SCHOOLS could face legal action over staff suspensions, pupil admissions and exclusions when European human rights legislation becomes enshrined in British law.
The 1998 legislation, to be implemented in October, brings much of the European Convention on Human Rights into domestic law.
Under the new rules schools could be challenged if they suspend pupils for breaking rules on uniforms. Detentions where pupils collect litter or clean up graffiti could also be outlawed.
Teacher unions are considering how Article 3 of the convention which prohibits "inhuman or degrading treatment or punishment" could be used to protect teachers who face long and indefinite suspensions when allegations are made against them.
Kay Jenkins, assistant secretary of the National Union of Teachers, said: "We have had four members who were suspended for three years and a minority of cases where teachers have been out of school for 18 months and this legislation could be useful in those circumstances.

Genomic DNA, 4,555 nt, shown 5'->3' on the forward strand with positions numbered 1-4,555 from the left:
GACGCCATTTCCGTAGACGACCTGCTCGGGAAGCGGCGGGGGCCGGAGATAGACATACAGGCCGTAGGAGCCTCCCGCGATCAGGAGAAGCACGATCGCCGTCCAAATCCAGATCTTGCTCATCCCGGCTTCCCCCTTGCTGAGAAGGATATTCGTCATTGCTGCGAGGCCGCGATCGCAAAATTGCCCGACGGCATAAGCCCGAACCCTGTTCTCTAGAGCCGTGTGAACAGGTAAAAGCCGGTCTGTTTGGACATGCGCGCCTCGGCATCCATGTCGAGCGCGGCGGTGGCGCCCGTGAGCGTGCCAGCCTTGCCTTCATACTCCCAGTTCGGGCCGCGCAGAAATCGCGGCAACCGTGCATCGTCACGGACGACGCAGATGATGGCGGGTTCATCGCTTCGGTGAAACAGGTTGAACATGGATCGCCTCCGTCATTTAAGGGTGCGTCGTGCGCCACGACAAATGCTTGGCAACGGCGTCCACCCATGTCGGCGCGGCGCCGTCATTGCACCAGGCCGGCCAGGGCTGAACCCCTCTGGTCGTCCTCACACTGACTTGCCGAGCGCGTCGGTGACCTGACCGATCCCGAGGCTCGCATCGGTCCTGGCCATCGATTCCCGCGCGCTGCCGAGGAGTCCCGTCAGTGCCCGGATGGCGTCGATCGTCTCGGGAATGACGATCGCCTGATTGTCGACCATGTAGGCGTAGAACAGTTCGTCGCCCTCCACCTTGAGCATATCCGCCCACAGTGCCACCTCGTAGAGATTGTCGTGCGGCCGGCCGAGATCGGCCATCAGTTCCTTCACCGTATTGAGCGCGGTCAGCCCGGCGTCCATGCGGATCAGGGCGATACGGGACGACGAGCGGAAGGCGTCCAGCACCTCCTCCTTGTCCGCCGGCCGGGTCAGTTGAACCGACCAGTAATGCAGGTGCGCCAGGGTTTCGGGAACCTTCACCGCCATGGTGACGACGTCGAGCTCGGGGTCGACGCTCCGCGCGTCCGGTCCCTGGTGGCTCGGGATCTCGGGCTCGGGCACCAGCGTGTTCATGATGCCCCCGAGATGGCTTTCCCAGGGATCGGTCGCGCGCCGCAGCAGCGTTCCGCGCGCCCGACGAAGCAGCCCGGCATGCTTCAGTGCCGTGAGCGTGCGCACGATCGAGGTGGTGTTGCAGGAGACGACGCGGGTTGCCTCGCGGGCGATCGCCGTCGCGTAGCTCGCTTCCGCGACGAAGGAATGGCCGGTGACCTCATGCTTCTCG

"Article 14 which covers discrimination will also bolster existing legislation."
The right to education and the right to a far hearing could mean pupil admissions and exclusions will be challenged.
Kathy James, professional advice secretary of the National Association of Head Teachers, said: "This will undoubtedly have repercussions in schools and, at least initially, there will be a number of test cases brought to see which way the courts will go.
"The combination of the two rights may come into play where pupils are out of school for long periods of time and are not receiving a suitable alternative."
Article 5 says the detention of a minor can occur for the purpose of "educational supervision", potentially limiting what schools choose to do with pupils during detention.
Secondary Heads Association president-elect Richard Fawcett said sanctions that involved pupils "doing something useful" such as picking up litter could be a contentious issue under Article 5.
Demands from groups of parents for separate schools could be given added impetus by Article 2. It says that the state should respect the right of parents to ensure that education and teaching conforms with their own religious and philosophical convictions.